• Did my first TGU with the beast. At one point during the second rep, the bell started to rotate on me - very dangerous. Had to stop the movement, lock the shoulder, and turn it back into position. Thank you, arm bars.
    • Progress on pancake stretch has been very limited. I always feels like my groin has to fight against my hips, not convinced that's a good thing. I can lean forward enough to find that feeling without having to grab something, so I suppose that's progress.
    • I've start to learn how to throw the javelin. The backward-C position you want to hit ahead of the throw is pretty much a brettzel. Applied mobility.
    • The Cook drill @Kiacek suggested has shown me a couple of things:
      • My ability to rotate my hip outward is pathetic. There's some work on this in EYFS as well, going to try to hit that harder.
      • My strength endurance in my hips is similarly pathetic. My hips are not strong enough to hold these chunky legs up. Hence, I am still not able to apply much of this to my kicking in karate.
    So, my mindset at the moment:
    • My level of flexibility in the hamstrings/hips is unacceptable for someone who wants to get their black belt. And I think EYFS, while it incorporates some aspects that I sorely need, is not the way to get to where I need to be in this respect. I think I need to start incorporating a static stretching regiment that complements some of the things EYFS does not address.
    • I do think that EYFS is doing good things for my ability to throw stuff far, another of my long list of goals. And it has been great for my shoulders.
    • Need to do a lot more leg raises. I suspect that a lot of my hip mobility issues stem from poor hip strength to leg weight ratio.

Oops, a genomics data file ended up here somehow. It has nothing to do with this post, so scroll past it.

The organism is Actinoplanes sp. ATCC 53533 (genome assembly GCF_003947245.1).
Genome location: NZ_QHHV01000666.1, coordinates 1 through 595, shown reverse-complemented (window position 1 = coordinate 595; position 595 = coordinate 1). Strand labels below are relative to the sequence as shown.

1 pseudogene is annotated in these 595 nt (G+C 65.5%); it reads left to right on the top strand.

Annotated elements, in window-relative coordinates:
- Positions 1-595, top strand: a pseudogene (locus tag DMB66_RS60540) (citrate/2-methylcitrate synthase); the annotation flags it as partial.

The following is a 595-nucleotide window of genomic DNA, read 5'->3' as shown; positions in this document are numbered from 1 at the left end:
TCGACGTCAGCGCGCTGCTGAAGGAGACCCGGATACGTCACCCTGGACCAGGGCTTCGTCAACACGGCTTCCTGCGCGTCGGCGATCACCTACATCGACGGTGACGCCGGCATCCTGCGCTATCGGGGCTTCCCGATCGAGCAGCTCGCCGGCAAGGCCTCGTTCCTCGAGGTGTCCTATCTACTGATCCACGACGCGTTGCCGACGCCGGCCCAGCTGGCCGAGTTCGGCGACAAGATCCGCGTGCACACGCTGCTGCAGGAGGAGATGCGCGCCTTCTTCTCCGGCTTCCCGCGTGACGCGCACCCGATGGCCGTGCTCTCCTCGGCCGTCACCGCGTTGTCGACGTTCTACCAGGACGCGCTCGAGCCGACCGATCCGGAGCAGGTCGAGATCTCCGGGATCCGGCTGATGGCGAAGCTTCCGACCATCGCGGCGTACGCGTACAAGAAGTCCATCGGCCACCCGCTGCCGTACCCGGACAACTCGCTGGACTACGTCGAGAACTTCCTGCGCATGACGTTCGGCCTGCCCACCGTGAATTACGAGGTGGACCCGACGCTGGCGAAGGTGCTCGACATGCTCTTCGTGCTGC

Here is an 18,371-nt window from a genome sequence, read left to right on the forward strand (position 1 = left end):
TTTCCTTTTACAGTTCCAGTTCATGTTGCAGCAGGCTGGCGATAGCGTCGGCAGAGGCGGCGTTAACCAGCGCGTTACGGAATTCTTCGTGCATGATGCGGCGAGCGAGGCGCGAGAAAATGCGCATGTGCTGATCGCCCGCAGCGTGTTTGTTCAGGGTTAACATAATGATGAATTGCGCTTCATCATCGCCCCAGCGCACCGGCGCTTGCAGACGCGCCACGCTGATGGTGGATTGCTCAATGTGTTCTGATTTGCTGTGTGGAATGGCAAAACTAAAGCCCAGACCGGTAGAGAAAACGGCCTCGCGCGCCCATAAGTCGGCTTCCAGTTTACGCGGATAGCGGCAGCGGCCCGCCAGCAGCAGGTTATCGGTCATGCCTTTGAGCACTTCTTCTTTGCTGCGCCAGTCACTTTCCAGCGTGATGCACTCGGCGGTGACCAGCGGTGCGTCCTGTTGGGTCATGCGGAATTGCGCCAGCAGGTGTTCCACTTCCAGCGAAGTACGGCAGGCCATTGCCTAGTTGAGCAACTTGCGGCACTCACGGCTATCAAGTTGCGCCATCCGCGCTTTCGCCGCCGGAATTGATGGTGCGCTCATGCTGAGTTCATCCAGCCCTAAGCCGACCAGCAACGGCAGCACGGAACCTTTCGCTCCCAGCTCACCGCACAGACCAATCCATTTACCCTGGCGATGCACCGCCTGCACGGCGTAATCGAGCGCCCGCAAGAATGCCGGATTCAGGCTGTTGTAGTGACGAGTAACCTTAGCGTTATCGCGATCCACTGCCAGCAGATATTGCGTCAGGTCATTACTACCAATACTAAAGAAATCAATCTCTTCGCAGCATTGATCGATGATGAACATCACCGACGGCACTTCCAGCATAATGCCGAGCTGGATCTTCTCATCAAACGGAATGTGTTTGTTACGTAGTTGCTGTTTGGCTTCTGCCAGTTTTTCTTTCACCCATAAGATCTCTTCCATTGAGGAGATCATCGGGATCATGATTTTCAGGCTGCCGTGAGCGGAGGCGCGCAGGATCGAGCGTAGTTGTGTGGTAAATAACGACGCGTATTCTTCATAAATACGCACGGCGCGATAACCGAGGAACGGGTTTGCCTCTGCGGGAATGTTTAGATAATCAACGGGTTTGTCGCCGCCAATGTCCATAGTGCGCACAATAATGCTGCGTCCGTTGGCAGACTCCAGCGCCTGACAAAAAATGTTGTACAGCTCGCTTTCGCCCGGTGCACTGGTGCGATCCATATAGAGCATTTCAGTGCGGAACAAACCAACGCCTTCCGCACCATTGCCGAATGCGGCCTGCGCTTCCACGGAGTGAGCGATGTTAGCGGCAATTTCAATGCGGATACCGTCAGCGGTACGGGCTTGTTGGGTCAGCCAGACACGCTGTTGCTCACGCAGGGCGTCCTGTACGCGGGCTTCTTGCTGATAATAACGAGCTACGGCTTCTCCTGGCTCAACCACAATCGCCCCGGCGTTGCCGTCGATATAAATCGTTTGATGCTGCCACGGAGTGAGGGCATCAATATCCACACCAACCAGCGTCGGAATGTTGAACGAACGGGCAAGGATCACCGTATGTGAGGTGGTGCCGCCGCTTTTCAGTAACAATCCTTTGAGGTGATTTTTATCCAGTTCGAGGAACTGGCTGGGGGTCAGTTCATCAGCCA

I need to do some program planning, so I'm not completely sure where I'm going at the moment. I will be doing a minimum of 2 EYFS sessions per week for the next 4 weeks, but I'm not sure if I'll get 3.
    Michael Scott, Bret S. and Kiacek like this.
  14. Kiacek

    Kiacek More than 500 posts

    Congratulations on all the progress you've made!
  15. WhatWouldHulkDo

    WhatWouldHulkDo Quadruple-Digit Post Count

  16. Michael Scott

    Michael Scott Quadruple-Digit Post Count

    Yes, congratulations indeed......I am envious. I may have to start working harder on my flexibility, of which there is not much. I am happy when I can almost touch the top of my foot, below mid-shin.

    As for upper body mobility, @Anna C shared some really good T-Spine Mobility videos, about a year or so ago, that really helped me loosen up the upper body. They should be in her log, somewhere. The three exercises she demonstrated loosened me up, and I still practice them about once a week or so.
    Last edited: Jul 26, 2018
  17. Anna C

    Anna C More than 5000 posts Elite Certified Instructor

    Here's the video, made for a student in my office... not so good quality, but shows the 3-way T-spine mobility referenced by @Michael Scott ... I learned these from Master SFG Karen Smith.
    Michael Scott likes this.
  18. Michael Scott

    Michael Scott Quadruple-Digit Post Count

    Yes ma'am, that is the video I was referring to, that has done a lot of good work for me. Thank you for sharing it again!

    Anna C likes this.
  19. WhatWouldHulkDo

    WhatWouldHulkDo Quadruple-Digit Post Count

    @Anna C , are you a brettzel practicioner?

    One of the EYFS steps is rocking in and out of the brettzel - which, between that and the arm bars, I think aligns with the first two movements in your video. The third movement, with the circle at the shoulder, is something I haven't seen before, interesting.
  20. WhatWouldHulkDo

    WhatWouldHulkDo Quadruple-Digit Post Count

    My advice would be to dedicate a session or two a week to it. I've come to the conclusion that for a lot of us, mobility/flexibility isn't something you can just throw in as a 10 minute afterthought after your regular sessions. It takes some serious time to make progress.
    Michael Scott likes this.

Share This Page